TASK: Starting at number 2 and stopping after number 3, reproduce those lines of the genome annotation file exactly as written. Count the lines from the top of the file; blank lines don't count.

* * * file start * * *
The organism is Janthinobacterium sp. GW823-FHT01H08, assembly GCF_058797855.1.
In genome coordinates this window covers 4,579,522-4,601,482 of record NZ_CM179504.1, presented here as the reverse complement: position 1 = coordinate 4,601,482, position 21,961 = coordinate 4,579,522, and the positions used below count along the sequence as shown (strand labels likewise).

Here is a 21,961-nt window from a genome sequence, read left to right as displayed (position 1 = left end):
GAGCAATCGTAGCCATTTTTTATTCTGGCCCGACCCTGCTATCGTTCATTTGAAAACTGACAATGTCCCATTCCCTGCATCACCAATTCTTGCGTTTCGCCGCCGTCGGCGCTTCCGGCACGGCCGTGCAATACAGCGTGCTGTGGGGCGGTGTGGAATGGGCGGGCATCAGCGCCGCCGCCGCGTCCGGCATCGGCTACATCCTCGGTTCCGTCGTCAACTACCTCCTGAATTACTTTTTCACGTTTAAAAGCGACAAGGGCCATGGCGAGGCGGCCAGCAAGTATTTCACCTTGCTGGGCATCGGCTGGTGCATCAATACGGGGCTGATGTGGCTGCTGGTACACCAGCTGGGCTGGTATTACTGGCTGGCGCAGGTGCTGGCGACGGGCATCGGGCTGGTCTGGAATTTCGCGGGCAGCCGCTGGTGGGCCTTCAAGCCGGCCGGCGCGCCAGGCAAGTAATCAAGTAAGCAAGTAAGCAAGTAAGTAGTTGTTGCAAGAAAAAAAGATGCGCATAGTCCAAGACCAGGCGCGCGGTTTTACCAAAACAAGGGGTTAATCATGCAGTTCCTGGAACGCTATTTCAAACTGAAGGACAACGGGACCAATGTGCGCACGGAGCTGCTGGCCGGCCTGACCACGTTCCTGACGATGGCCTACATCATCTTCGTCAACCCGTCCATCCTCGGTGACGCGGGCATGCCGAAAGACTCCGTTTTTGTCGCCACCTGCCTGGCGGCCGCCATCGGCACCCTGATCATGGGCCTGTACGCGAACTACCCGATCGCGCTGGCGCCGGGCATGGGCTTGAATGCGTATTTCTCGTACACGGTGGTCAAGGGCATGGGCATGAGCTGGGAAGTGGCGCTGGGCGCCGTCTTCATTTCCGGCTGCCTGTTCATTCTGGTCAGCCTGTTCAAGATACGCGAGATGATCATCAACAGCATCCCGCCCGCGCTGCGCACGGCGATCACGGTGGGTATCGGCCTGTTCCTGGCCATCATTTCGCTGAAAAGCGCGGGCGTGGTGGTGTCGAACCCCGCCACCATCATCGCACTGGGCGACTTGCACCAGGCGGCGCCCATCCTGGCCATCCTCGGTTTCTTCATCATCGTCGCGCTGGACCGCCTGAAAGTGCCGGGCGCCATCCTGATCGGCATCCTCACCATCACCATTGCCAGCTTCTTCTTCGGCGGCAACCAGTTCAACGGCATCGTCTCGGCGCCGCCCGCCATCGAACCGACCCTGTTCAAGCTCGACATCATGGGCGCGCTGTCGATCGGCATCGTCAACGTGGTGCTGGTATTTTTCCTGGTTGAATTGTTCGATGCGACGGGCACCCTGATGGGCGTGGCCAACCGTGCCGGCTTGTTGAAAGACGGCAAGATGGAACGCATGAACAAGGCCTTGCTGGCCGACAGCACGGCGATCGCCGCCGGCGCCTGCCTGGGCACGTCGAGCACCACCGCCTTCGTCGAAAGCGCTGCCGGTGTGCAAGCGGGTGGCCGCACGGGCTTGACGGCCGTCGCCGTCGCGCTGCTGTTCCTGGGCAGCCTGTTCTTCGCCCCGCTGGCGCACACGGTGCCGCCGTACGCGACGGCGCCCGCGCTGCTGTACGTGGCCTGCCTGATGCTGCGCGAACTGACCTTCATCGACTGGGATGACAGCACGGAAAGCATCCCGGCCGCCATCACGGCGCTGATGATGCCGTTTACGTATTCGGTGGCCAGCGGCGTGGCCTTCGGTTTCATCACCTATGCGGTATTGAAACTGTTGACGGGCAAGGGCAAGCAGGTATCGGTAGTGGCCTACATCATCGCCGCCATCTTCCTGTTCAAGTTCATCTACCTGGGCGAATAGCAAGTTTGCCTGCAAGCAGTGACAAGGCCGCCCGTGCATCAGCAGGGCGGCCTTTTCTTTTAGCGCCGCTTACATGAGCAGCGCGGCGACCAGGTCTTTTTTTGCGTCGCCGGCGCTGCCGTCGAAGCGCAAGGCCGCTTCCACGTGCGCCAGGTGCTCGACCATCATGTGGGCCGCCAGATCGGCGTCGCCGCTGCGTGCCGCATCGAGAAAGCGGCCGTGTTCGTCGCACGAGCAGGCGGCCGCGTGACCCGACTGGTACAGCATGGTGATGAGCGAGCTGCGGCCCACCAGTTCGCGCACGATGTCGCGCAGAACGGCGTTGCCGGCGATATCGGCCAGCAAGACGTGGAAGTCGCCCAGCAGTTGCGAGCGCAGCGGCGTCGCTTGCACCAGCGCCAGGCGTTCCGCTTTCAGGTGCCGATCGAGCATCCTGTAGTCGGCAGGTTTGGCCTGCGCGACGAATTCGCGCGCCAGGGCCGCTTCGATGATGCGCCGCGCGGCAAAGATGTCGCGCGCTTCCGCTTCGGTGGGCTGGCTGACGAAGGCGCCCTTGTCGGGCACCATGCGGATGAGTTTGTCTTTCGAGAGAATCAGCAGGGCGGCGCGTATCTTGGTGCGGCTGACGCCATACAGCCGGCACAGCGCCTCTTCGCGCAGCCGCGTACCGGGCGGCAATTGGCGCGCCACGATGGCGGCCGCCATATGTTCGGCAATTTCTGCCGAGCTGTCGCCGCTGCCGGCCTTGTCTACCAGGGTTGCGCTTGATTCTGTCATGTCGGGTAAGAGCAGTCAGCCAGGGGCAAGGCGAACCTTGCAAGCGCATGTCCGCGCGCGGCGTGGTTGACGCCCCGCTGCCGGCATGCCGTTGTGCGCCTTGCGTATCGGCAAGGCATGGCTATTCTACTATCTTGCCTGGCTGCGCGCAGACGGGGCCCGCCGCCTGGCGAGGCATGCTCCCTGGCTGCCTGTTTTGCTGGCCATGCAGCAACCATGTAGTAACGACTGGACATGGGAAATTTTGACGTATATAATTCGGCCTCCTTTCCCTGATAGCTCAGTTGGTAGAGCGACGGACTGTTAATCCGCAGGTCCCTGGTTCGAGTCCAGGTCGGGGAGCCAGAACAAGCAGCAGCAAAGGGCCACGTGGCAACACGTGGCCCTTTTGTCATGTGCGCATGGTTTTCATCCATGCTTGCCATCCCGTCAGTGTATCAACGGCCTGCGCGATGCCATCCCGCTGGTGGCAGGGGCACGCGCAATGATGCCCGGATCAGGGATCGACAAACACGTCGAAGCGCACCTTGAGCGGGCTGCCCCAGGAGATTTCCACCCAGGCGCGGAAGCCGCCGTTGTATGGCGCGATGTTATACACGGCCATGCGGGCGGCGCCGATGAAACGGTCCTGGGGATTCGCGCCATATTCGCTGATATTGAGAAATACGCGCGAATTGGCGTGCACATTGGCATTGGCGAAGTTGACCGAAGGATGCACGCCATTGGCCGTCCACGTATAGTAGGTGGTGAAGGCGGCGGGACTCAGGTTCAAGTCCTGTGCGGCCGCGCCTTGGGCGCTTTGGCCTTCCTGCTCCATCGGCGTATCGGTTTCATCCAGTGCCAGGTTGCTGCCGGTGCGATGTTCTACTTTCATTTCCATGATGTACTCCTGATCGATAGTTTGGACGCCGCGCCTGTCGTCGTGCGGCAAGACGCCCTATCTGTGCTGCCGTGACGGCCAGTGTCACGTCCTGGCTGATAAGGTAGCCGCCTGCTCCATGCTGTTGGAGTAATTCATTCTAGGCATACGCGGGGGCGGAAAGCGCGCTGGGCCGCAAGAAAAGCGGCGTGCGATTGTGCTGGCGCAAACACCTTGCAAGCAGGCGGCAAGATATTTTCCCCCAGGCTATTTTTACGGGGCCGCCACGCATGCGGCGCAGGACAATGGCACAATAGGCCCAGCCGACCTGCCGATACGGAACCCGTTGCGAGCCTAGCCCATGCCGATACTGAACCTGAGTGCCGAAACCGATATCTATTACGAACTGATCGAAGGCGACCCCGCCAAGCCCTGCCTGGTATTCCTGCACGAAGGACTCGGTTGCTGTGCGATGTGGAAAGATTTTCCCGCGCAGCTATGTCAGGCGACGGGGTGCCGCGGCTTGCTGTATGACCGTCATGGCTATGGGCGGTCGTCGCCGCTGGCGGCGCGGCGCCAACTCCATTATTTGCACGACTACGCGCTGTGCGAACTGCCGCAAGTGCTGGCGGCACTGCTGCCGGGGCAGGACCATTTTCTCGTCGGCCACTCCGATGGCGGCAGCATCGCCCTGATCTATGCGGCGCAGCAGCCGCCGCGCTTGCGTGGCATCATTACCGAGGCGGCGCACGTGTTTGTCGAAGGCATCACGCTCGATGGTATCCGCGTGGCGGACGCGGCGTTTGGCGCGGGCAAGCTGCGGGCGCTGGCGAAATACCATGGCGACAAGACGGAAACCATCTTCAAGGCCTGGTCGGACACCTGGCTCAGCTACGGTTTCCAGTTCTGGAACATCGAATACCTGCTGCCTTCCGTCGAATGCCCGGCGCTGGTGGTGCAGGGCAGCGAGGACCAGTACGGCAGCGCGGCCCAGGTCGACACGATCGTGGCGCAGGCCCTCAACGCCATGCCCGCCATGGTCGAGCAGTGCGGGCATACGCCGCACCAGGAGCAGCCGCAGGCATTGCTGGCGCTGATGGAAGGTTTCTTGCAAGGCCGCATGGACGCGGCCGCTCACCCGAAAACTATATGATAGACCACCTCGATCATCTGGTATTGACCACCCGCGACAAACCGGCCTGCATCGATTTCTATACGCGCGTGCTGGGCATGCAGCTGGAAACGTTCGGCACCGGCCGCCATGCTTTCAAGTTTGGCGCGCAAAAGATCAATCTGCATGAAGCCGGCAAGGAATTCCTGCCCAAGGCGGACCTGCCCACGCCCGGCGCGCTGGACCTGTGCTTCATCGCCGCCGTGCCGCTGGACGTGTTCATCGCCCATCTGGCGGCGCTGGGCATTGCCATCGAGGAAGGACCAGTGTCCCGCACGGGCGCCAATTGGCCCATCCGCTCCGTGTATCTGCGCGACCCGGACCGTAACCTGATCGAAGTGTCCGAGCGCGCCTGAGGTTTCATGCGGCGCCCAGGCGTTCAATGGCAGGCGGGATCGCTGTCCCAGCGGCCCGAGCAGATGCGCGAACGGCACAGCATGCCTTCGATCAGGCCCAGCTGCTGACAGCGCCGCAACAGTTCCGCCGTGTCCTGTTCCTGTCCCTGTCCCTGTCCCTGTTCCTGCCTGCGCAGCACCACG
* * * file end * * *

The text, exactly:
In genome coordinates this window covers 4,579,522-4,601,482 of record NZ_CM179504.1, presented here as the reverse complement: position 1 = coordinate 4,601,482, position 21,961 = coordinate 4,579,522, and the positions used below count along the sequence as shown (strand labels likewise).

Here is a 21,961-nt window from a genome sequence, read left to right as displayed (position 1 = left end):